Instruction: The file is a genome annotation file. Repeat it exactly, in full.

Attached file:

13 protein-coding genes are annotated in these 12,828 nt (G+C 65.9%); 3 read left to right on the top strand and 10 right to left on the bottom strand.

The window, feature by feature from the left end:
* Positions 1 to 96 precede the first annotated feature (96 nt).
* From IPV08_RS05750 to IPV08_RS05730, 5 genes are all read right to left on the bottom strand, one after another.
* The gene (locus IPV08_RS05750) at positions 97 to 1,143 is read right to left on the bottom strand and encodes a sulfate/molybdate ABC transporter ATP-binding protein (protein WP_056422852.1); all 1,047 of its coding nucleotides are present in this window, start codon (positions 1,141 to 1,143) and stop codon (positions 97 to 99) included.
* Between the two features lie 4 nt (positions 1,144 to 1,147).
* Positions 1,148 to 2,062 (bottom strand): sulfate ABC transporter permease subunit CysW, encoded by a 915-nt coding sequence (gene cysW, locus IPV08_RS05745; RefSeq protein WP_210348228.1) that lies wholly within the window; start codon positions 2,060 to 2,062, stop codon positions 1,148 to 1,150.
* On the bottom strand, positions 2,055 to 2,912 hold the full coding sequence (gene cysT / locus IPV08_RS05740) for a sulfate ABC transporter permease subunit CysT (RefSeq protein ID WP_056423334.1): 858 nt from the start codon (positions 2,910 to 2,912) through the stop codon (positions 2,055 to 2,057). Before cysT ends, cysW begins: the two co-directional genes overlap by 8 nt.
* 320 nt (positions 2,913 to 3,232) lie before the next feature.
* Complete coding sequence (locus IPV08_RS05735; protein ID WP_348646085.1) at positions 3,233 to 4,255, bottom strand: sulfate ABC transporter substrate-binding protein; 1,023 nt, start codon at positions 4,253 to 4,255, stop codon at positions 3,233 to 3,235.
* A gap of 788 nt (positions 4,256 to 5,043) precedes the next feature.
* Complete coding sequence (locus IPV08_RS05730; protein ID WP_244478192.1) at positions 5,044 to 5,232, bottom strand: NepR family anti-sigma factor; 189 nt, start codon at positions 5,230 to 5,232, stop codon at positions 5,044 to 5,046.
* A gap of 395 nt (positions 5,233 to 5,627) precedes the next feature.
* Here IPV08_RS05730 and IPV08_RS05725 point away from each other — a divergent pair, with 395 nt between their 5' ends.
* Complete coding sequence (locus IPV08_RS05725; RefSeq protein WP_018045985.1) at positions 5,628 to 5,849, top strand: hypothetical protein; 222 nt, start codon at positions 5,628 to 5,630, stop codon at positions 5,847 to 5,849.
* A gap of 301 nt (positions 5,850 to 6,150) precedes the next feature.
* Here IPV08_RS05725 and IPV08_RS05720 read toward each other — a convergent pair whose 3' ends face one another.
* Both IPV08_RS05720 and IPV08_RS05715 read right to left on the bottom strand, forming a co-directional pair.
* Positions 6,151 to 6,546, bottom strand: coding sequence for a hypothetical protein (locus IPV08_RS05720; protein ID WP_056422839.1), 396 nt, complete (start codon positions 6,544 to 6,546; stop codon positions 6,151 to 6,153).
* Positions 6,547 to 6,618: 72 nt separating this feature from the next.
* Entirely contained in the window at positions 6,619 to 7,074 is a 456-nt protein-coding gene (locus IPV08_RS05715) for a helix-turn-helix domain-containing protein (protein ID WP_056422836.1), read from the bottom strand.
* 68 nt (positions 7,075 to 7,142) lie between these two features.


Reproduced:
13 protein-coding genes are annotated in these 12,828 nt (G+C 65.9%); 3 read left to right on the top strand and 10 right to left on the bottom strand.

The window, feature by feature from the left end:
* Positions 1 to 96 precede the first annotated feature (96 nt).
* From IPV08_RS05750 to IPV08_RS05730, 5 genes are all read right to left on the bottom strand, one after another.
* The gene (locus IPV08_RS05750) at positions 97 to 1,143 is read right to left on the bottom strand and encodes a sulfate/molybdate ABC transporter ATP-binding protein (protein WP_056422852.1); all 1,047 of its coding nucleotides are present in this window, start codon (positions 1,141 to 1,143) and stop codon (positions 97 to 99) included.
* Between the two features lie 4 nt (positions 1,144 to 1,147).
* Positions 1,148 to 2,062 (bottom strand): sulfate ABC transporter permease subunit CysW, encoded by a 915-nt coding sequence (gene cysW, locus IPV08_RS05745; RefSeq protein WP_210348228.1) that lies wholly within the window; start codon positions 2,060 to 2,062, stop codon positions 1,148 to 1,150.
* On the bottom strand, positions 2,055 to 2,912 hold the full coding sequence (gene cysT / locus IPV08_RS05740) for a sulfate ABC transporter permease subunit CysT (RefSeq protein ID WP_056423334.1): 858 nt from the start codon (positions 2,910 to 2,912) through the stop codon (positions 2,055 to 2,057). Before cysT ends, cysW begins: the two co-directional genes overlap by 8 nt.
* 320 nt (positions 2,913 to 3,232) lie before the next feature.
* Complete coding sequence (locus IPV08_RS05735; protein ID WP_348646085.1) at positions 3,233 to 4,255, bottom strand: sulfate ABC transporter substrate-binding protein; 1,023 nt, start codon at positions 4,253 to 4,255, stop codon at positions 3,233 to 3,235.
* A gap of 788 nt (positions 4,256 to 5,043) precedes the next feature.
* Complete coding sequence (locus IPV08_RS05730; protein ID WP_244478192.1) at positions 5,044 to 5,232, bottom strand: NepR family anti-sigma factor; 189 nt, start codon at positions 5,230 to 5,232, stop codon at positions 5,044 to 5,046.
* A gap of 395 nt (positions 5,233 to 5,627) precedes the next feature.
* Here IPV08_RS05730 and IPV08_RS05725 point away from each other — a divergent pair, with 395 nt between their 5' ends.
* Complete coding sequence (locus IPV08_RS05725; RefSeq protein WP_018045985.1) at positions 5,628 to 5,849, top strand: hypothetical protein; 222 nt, start codon at positions 5,628 to 5,630, stop codon at positions 5,847 to 5,849.
* A gap of 301 nt (positions 5,850 to 6,150) precedes the next feature.
* Here IPV08_RS05725 and IPV08_RS05720 read toward each other — a convergent pair whose 3' ends face one another.
* Both IPV08_RS05720 and IPV08_RS05715 read right to left on the bottom strand, forming a co-directional pair.
* Positions 6,151 to 6,546, bottom strand: coding sequence for a hypothetical protein (locus IPV08_RS05720; protein ID WP_056422839.1), 396 nt, complete (start codon positions 6,544 to 6,546; stop codon positions 6,151 to 6,153).
* Positions 6,547 to 6,618: 72 nt separating this feature from the next.
* Entirely contained in the window at positions 6,619 to 7,074 is a 456-nt protein-coding gene (locus IPV08_RS05715) for a helix-turn-helix domain-containing protein (protein ID WP_056422836.1), read from the bottom strand.
* 68 nt (positions 7,075 to 7,142) lie between these two features.